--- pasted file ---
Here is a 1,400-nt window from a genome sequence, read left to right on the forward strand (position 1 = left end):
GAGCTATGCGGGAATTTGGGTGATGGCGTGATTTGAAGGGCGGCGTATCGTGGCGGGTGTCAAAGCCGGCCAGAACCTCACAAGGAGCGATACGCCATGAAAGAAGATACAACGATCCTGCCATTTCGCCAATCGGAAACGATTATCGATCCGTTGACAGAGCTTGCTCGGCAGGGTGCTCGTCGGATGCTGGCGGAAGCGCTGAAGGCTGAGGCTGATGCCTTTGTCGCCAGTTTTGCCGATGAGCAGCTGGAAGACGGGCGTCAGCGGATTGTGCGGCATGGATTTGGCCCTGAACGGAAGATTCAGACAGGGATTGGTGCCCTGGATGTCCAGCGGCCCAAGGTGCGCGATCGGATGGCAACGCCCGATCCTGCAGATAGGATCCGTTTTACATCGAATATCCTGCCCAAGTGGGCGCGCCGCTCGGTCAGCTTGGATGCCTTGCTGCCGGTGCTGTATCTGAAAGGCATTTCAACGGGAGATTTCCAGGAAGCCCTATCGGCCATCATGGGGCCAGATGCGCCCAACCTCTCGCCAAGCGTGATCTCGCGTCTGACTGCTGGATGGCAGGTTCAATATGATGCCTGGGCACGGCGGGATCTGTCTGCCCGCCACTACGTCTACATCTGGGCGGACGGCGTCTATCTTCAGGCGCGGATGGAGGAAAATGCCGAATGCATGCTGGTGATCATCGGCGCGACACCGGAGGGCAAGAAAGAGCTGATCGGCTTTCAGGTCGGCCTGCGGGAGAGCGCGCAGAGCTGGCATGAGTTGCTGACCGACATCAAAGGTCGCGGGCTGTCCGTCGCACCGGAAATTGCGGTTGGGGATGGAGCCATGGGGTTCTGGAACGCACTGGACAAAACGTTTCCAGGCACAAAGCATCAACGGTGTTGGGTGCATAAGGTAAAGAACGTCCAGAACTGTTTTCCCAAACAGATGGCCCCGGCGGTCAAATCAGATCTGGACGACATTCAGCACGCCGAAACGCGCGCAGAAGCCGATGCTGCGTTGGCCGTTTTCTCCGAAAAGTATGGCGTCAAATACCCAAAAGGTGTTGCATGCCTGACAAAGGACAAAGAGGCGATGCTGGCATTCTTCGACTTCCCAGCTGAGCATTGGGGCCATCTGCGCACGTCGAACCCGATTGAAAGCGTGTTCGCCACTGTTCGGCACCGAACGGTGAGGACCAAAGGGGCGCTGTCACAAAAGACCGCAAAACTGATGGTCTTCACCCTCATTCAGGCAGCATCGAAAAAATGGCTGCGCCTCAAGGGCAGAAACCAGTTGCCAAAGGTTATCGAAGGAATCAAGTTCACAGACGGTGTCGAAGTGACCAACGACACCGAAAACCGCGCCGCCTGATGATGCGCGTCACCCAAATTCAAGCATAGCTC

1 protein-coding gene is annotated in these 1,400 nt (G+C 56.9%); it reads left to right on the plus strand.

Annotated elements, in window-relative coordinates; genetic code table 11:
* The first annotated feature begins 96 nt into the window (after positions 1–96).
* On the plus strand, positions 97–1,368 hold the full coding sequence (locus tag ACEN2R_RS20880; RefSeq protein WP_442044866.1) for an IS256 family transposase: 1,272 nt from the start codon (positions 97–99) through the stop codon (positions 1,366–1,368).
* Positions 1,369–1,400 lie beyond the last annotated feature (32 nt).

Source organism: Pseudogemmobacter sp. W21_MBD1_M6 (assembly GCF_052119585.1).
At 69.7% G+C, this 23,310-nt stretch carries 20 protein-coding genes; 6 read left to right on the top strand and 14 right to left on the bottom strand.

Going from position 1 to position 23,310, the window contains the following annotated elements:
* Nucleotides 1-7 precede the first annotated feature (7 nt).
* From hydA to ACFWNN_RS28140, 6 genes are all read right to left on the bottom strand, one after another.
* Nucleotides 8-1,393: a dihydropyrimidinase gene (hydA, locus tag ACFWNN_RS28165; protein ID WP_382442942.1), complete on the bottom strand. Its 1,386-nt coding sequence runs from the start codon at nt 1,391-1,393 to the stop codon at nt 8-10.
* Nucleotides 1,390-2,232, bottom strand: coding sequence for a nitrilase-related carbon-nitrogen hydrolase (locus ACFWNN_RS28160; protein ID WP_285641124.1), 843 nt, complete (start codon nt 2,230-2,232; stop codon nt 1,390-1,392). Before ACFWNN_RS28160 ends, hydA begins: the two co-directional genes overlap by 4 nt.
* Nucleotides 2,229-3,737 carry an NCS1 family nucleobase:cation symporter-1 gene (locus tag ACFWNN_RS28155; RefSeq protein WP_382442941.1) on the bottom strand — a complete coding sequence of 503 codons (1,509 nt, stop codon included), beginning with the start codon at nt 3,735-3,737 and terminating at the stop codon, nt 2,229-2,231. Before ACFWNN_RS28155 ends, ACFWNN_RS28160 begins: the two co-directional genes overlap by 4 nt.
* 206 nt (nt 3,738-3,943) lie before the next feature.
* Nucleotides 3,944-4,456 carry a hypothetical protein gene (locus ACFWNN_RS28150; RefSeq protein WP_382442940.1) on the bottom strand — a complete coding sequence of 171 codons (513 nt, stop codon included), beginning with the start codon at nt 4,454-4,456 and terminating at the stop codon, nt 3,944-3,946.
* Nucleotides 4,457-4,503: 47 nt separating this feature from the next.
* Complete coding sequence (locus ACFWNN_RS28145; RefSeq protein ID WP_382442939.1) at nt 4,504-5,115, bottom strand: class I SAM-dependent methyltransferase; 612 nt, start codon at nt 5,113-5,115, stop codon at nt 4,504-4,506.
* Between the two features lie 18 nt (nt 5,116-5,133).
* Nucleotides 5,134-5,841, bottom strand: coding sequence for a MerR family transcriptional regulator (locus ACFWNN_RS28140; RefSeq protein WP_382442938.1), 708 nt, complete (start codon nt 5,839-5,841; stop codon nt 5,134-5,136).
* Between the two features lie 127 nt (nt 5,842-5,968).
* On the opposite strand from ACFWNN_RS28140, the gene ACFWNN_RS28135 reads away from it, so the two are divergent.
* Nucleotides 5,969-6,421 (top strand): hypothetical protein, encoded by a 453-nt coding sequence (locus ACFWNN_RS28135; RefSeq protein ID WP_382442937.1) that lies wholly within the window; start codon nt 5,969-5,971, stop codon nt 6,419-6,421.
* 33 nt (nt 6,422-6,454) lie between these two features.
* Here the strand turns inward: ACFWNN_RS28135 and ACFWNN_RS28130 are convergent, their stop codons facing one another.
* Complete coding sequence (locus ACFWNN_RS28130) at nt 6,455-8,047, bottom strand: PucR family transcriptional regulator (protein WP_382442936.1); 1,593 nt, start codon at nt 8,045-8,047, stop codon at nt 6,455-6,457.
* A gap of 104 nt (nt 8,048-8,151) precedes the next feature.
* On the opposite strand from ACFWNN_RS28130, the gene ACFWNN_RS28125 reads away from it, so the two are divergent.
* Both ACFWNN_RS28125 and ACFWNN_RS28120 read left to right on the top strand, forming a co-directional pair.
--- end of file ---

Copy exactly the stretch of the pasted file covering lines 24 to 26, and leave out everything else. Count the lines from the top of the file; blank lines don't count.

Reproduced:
* Nucleotides 5,969-6,421 (top strand): hypothetical protein, encoded by a 453-nt coding sequence (locus ACFWNN_RS28135; RefSeq protein ID WP_382442937.1) that lies wholly within the window; start codon nt 5,969-5,971, stop codon nt 6,419-6,421.
* 33 nt (nt 6,422-6,454) lie between these two features.
* Here the strand turns inward: ACFWNN_RS28135 and ACFWNN_RS28130 are convergent, their stop codons facing one another.